Perinatal Institute, Section of Pulmonary Biology, Cincinnati Children's Hospital Medical Center, Cincinnati, Ohio.

While antenatal glucocorticoids are widely used to enhance lung function in preterm infants, cellular and molecular mechanisms by which glucocorticoid receptor (GR) signaling influences lung maturation remain poorly understood. Deletion of the glucocorticoid receptor gene () from fetal pulmonary mesenchymal cells phenocopied defects caused by global deletion, while lung epithelial- or endothelial-specific deletion did not impair lung function at birth. We integrated genome-wide gene expression profiling, ATAC-seq, and single cell RNA-seq data in mice in which GR was deleted or activated to identify the cellular and molecular mechanisms by which glucocorticoids control prenatal lung maturation. GR enhanced differentiation of a newly defined proliferative mesenchymal progenitor cell (PMP) into matrix fibroblasts (MFBs), in part by directly activating extracellular matrix-associated target genes, including , , and and by modulating VEGF, JAK-STAT, and WNT signaling. Loss of mesenchymal GR signaling blocked fibroblast progenitor differentiation into mature MFBs, which in turn increased proliferation of SOX9+ alveolar epithelial progenitor cells and inhibited differentiation of mature alveolar type II (AT) and AT cells. GR signaling controls genes required for differentiation of a subset of proliferative mesenchymal progenitors into matrix fibroblasts, in turn, regulating signals controlling AT/AT progenitor cell proliferation and differentiation and identifying cells and processes by which glucocorticoid signaling regulates fetal lung maturation.
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http://dx.doi.org/10.1152/ajplung.00459.2019DOI Listing
http://www.ncbi.nlm.nih.gov/pmc/articles/PMC7473939PMC
August 2020

Variability in the efficacy of a standardized antenatal steroid treatment was independent of maternal or fetal plasma drug levels: evidence from a sheep model of pregnancy.

Am J Obstet Gynecol 2020 12 21;223(6):921.e1-921.e10. Epub 2020 May 21.

Division of Obstetrics and Gynecology, the University of Western Australia, Perth, Western Australia, Australia; Centre for Perinatal and Neonatal Medicine, Tohoku University Hospital, Sendai, Japan; School of Veterinary and Life Sciences, Murdoch University, Perth, Western Australia, Australia.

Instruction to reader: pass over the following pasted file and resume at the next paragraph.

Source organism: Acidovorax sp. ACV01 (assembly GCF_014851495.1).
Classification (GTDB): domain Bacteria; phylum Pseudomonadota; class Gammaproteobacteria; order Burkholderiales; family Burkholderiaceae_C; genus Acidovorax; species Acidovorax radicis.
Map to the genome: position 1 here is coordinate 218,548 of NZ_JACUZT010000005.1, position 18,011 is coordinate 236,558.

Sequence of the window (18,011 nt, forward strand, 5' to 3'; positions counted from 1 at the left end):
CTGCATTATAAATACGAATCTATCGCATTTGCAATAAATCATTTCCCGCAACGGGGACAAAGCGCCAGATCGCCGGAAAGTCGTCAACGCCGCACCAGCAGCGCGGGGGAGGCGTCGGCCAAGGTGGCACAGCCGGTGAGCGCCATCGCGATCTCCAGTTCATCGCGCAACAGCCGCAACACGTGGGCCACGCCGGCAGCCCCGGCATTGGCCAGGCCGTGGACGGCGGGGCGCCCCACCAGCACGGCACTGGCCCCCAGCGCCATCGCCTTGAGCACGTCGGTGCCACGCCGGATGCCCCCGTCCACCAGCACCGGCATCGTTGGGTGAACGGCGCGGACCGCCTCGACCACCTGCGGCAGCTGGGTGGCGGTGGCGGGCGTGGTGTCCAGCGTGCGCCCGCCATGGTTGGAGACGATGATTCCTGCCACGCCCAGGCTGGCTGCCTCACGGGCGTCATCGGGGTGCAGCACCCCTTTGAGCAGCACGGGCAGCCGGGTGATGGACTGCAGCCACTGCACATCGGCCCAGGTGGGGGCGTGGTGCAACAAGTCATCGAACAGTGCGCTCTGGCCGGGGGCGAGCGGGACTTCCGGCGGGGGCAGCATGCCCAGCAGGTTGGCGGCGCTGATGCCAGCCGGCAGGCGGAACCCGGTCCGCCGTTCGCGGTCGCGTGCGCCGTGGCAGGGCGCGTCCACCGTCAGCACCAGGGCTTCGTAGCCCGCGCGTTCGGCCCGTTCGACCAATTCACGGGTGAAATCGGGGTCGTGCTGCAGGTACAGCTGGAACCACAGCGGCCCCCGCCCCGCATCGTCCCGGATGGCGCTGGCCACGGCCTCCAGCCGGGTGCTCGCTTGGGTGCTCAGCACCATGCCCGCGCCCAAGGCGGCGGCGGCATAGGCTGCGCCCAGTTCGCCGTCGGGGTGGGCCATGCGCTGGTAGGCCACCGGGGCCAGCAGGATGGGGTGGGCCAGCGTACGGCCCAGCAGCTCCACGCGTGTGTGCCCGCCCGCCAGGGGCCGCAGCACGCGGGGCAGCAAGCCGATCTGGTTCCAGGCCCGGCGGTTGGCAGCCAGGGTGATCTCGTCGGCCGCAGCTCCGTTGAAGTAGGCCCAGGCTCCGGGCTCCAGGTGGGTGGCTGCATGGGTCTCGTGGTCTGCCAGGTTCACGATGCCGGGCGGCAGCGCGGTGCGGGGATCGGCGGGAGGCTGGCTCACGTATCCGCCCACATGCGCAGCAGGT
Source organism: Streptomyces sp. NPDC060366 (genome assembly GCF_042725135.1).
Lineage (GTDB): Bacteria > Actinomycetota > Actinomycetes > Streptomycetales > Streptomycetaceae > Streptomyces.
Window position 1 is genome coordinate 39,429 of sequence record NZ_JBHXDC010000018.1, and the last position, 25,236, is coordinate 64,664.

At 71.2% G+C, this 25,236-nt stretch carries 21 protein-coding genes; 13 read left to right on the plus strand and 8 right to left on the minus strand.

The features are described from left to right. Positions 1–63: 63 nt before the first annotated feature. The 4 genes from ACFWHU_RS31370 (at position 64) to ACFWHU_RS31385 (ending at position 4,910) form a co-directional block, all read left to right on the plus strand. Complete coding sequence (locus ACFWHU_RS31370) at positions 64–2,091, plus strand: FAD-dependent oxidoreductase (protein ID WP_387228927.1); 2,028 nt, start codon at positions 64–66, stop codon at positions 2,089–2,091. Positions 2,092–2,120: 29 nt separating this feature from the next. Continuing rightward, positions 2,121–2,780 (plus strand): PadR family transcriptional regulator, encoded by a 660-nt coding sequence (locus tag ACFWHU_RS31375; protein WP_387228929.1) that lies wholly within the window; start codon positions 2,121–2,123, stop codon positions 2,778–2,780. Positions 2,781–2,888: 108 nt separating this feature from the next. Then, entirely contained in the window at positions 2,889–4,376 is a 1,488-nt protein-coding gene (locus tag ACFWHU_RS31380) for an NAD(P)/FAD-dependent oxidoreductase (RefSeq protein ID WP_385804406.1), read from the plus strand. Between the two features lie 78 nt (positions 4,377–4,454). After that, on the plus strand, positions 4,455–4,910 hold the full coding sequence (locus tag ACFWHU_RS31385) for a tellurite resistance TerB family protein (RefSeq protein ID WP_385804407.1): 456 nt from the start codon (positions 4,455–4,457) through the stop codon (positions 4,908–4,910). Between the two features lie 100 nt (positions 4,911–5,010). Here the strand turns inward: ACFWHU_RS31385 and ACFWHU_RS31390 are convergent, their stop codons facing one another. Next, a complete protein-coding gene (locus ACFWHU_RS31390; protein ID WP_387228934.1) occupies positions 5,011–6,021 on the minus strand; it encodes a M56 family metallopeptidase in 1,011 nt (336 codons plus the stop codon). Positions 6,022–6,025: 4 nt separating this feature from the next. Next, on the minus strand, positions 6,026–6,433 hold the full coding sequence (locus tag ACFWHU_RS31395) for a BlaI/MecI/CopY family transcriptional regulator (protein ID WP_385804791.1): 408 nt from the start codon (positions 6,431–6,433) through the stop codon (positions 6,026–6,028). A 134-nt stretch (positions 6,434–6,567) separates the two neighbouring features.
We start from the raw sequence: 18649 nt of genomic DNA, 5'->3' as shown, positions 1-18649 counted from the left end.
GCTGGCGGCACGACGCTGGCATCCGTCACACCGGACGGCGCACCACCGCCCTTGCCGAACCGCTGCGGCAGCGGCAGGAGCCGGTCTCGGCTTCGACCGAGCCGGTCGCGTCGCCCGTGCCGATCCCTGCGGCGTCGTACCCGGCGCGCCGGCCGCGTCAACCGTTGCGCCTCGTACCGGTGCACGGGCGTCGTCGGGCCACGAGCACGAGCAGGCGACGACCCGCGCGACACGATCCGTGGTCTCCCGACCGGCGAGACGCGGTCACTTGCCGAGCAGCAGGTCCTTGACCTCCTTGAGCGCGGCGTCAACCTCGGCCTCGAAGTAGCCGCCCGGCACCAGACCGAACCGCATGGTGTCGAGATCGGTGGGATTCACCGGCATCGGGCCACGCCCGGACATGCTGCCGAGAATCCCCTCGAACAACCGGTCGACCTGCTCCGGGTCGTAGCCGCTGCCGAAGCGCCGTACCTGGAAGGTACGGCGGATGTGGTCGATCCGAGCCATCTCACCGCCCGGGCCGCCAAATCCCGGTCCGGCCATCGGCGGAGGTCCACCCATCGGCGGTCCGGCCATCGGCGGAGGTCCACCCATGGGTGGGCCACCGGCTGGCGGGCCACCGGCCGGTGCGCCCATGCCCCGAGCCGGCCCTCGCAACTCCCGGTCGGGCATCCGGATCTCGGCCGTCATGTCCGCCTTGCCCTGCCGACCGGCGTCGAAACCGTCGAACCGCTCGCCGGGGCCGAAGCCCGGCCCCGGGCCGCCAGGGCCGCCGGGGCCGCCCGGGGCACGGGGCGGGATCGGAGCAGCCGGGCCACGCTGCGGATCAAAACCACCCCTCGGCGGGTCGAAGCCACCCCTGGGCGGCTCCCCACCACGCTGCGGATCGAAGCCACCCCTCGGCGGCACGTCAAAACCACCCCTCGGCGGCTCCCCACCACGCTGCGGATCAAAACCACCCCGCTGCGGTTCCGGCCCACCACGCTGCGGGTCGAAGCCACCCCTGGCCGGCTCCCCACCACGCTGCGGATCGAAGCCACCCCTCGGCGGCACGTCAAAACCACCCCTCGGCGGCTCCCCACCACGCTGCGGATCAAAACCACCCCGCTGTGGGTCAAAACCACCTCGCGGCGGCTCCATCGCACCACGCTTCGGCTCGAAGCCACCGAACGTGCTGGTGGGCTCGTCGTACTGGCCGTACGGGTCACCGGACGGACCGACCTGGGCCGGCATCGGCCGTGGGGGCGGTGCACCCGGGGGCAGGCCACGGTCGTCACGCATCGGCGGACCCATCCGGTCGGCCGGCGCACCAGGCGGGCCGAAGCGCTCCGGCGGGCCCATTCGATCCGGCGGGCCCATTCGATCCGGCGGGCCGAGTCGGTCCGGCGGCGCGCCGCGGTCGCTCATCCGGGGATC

Background: Administration of antenatal steroids is standard of care for women assessed to be at imminent risk of preterm delivery. There is a marked variation in antenatal steroid dosing strategy, selection for treatment criteria, and agent choice worldwide. This, combined with very limited optimization of antenatal steroid use per se, means that treatment efficacy is highly variable, and the rate of respiratory distress syndrome is decreased to perhaps as low as 40%. In some cases, antenatal steroid use is associated with limited benefit and potential harm.

Objective: We hypothesized that individual differences in maternofetal steroid exposure would contribute to observed variability in antenatal steroid treatment efficacy. Using a chronically catheterized sheep model of pregnancy, we aimed to explore the relationship between maternofetal steroid exposure and antenatal steroid treatment efficacy as determined by functional lung maturation in preterm lambs undergoing ventilation.

Study Design: Ewes carrying a single fetus underwent surgery to catheterize a fetal and maternal jugular vein at 119 days' gestation. Animals recovered for 24 hours before being randomized to either (1) a single maternal intramuscular injection of 2 mL saline (negative control group, n=10) or (2) a single maternal intramuscular injection of 0.25 mg/kg betamethasone phosphate plus acetate (antenatal steroid group, n=20). Serial maternal and fetal plasma samples were collected from each animal after 48 hours before fetuses were delivered and ventilated for 30 minutes. Total and free plasma betamethasone concentration was measured by mass spectrometry. Fetal lung tissue was collected for analysis using quantitative polymerase chain reaction.

Results: One animal from the control group and one animal from the antenatal steroid group did not complete their treatment protocol and were removed from analyses. Animals in the antenatal steroid group were divided into a responder subgroup (n=12/19) and a nonresponder subgroup (n=7/19) using a cutoff of partial pressure of arterial CO at 30-minute ventilation within 2 standard deviations of the mean value from saline-treated negative control group animals. Although antenatal steroid improved fetal lung maturation in the undivided antenatal steroid group and in the responder subgroup both physiologically (blood gas- and ventilation-related data) and biochemically (messenger ribonucleic acid expression related to fetal lung maturation), these values did not improve relative to saline-treated control group animals in the antenatal steroid nonresponder subgroup. No differences in betamethasone distribution, clearance, or protein binding were identified between the antenatal steroid responder and nonresponder subgroups.